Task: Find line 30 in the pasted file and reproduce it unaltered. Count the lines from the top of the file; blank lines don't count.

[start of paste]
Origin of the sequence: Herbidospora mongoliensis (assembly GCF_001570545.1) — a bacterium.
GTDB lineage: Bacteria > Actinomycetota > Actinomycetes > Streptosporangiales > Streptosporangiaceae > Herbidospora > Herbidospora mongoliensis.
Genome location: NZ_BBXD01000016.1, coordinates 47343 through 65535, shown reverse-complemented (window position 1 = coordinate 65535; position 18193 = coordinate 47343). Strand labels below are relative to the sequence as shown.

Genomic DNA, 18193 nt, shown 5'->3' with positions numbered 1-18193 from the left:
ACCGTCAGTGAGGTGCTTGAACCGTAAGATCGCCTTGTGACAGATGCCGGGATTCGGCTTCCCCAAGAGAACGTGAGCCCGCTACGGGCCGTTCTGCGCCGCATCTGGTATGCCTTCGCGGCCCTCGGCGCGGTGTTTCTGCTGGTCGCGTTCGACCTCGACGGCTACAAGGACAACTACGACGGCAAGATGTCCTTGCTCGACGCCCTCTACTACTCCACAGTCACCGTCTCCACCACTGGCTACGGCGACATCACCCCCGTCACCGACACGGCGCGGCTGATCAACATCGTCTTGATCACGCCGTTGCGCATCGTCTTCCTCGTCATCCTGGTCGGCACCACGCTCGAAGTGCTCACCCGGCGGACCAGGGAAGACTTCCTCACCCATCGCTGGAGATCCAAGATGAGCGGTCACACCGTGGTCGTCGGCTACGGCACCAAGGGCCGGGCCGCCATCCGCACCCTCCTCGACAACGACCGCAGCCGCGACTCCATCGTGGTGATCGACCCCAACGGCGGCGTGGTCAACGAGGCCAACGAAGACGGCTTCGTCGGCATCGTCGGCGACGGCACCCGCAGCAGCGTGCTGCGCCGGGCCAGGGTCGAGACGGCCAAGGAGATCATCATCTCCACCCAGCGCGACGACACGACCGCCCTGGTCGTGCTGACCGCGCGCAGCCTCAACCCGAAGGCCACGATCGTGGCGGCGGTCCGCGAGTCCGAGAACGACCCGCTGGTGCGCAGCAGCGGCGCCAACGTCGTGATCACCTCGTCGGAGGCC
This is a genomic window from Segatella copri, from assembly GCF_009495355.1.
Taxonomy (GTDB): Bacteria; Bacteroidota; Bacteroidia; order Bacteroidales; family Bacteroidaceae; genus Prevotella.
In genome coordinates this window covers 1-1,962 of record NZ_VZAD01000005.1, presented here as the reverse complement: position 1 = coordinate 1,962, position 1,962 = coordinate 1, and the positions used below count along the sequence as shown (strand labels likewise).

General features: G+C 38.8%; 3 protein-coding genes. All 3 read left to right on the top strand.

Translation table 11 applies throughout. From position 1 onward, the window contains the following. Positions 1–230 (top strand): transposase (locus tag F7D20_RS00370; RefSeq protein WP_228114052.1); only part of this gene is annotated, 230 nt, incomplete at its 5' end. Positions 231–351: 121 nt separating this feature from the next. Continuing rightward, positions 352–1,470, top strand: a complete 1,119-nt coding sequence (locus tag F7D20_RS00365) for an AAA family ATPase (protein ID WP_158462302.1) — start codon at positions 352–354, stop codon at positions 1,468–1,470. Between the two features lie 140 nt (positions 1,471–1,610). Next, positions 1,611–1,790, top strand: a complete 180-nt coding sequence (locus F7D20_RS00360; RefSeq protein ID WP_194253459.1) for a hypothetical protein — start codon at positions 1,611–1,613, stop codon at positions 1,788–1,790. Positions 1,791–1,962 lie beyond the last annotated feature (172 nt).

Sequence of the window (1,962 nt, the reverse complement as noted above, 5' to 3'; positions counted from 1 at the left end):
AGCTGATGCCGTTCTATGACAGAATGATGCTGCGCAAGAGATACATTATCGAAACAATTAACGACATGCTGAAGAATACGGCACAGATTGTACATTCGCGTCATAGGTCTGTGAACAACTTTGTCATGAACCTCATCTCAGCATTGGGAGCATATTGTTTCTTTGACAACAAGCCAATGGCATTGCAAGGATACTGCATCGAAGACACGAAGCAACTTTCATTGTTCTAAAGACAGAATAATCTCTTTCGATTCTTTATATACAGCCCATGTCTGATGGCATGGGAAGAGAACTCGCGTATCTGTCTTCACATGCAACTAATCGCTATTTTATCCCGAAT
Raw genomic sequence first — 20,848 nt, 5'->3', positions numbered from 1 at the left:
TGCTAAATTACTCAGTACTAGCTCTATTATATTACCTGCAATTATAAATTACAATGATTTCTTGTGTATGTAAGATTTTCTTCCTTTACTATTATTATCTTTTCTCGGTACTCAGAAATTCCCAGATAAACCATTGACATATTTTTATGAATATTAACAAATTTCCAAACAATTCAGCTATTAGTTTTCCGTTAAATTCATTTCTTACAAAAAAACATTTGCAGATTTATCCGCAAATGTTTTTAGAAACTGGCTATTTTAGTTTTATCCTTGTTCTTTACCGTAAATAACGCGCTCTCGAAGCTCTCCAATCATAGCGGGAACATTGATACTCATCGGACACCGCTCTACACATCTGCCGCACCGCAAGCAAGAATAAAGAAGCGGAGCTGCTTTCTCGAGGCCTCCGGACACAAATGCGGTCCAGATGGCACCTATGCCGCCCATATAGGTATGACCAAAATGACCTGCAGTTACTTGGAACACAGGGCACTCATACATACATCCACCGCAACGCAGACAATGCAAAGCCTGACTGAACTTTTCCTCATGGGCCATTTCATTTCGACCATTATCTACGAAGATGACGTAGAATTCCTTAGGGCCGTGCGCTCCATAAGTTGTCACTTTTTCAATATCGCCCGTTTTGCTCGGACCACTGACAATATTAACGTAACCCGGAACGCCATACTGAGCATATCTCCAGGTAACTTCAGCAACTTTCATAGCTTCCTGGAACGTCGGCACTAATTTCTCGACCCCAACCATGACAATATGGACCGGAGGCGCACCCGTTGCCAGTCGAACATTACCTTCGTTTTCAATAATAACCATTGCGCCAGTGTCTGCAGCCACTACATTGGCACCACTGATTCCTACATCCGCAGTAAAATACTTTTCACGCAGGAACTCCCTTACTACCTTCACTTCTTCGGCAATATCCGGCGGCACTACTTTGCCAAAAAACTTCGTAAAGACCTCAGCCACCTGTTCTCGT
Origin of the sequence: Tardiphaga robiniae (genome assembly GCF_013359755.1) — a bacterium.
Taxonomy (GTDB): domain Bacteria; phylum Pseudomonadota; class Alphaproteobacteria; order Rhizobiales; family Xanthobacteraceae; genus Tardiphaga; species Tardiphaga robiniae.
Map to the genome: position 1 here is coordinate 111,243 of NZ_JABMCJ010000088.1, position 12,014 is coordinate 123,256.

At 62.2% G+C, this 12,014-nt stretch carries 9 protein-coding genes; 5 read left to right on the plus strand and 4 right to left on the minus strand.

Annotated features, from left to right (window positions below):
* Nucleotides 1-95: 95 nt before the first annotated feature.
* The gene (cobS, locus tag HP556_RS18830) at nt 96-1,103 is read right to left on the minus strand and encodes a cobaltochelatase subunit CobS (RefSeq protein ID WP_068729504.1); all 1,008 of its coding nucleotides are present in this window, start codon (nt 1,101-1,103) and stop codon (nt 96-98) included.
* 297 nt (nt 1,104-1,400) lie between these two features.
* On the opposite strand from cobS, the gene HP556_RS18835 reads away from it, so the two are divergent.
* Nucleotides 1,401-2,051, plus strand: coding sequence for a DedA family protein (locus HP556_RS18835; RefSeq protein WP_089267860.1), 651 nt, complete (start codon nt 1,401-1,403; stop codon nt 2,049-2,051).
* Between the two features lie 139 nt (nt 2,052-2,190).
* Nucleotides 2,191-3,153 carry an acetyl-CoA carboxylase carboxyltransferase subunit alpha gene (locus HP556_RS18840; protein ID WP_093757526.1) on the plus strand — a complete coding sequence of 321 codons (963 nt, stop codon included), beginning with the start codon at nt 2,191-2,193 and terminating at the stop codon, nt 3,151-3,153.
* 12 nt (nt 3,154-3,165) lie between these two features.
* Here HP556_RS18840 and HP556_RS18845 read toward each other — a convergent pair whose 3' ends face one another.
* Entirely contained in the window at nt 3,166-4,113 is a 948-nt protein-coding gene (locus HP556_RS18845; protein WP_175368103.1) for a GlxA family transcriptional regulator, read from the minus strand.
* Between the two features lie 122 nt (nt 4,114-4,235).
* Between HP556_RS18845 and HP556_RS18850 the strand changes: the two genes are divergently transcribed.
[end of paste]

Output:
* Between the two features lie 122 nt (nt 4,114-4,235).